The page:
Spring enrollment figures rise 3 percent

Spring enrollment figures rise 3 percent

Spring enrollment figures rise 3 percent

Nate Billings

More students are finding their way to Missouri Southern’s campus.

Total enrollment is up 3 percent from last semester. Total credit hours taken is also up by 3 percent.

The campus population is at 5,119 students, up from 4,971 students last semester.

“I’m really pleased with the increase,” said Derek Skaggs, director of enrollment services. “A lot of it is from the increase in the fall.”

Skaggs said the trends are hard to predict, but sometimes follow a pattern from semester to semester.

“The idea is if you grow in the fall, you’ll grow in the spring and then your retention rates are up,” he said.

Dr. Delores Honey, assistant vice president for assessment and institutional research, said the increase shows in other aspects of the student population.

“It has an impact on full time versus part time students,” she said. “Full-time students are more likely to graduate.”

The full-time student population is up by 5.2 percent.

Honey said the increase in population is due to several factors including enrollment tuition prices and fees.

“Students are seeing more quality for the price,” she said.

Skaggs agreed, but said the process has been in the works for some time, allowing for Southern to pass the work onto the students.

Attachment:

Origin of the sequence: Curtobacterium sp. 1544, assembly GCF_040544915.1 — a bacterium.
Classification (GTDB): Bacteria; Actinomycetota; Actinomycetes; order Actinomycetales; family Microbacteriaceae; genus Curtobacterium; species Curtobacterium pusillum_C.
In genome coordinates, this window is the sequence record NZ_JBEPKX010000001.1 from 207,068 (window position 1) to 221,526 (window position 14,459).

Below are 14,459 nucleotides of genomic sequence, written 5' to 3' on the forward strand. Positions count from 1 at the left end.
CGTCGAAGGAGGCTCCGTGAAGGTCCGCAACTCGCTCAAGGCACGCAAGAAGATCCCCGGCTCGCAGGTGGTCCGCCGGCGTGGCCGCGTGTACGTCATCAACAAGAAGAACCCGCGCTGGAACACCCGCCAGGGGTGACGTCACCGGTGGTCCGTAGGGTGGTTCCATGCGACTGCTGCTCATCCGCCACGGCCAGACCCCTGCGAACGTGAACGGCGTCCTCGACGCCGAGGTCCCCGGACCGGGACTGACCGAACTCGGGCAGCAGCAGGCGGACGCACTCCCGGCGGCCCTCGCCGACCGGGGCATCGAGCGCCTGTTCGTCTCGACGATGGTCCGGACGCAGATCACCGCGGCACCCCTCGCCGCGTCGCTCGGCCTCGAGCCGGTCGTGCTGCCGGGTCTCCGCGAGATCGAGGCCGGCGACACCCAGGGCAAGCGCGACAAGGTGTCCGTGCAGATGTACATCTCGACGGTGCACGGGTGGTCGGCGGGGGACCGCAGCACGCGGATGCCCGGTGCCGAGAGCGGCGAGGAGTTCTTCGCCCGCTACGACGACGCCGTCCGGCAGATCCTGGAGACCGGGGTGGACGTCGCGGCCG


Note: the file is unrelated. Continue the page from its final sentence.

“What we try to promote here is an increase in quality education for a fair price,” he said.

“Students are comparison shoppers,” Honey said. “There’s so much more than tuition to go into account.”

She said the increase in enrollment is a recovery from previous years when retention rates were dropping.

Honey said she found the out-of-state student population is also up 8.2 percent, which means the students are coming from more areas outside the designated in-state counties outside of Missouri.

“It’s just a trend we just noticed,” Honey said. “We always hope for an increase. It’s always nice to see it come true.”

Skaggs and Honey said part of the increase is due to new scholarships offered for students outside of the area.

“A lot of it has been from Susan Miller, our transfer counselor,” Skaggs said.

He said Miller has helped to reach out to institutions farther away than before.

Skaggs said there is also a trend to see fewer students enroll in the spring semesters because there is only a handful of students who will graduate from high school in December.

He also said the number of stop-outs, or students who take a semester off to work, throws the enrollment figures off in small amounts.

Honey said she would like to see all students being retained, and the enrollment figures help the University with the task by breaking down which programs and services help keep students in school.

“They help us understand the students we’re supposed to be serving,” she said.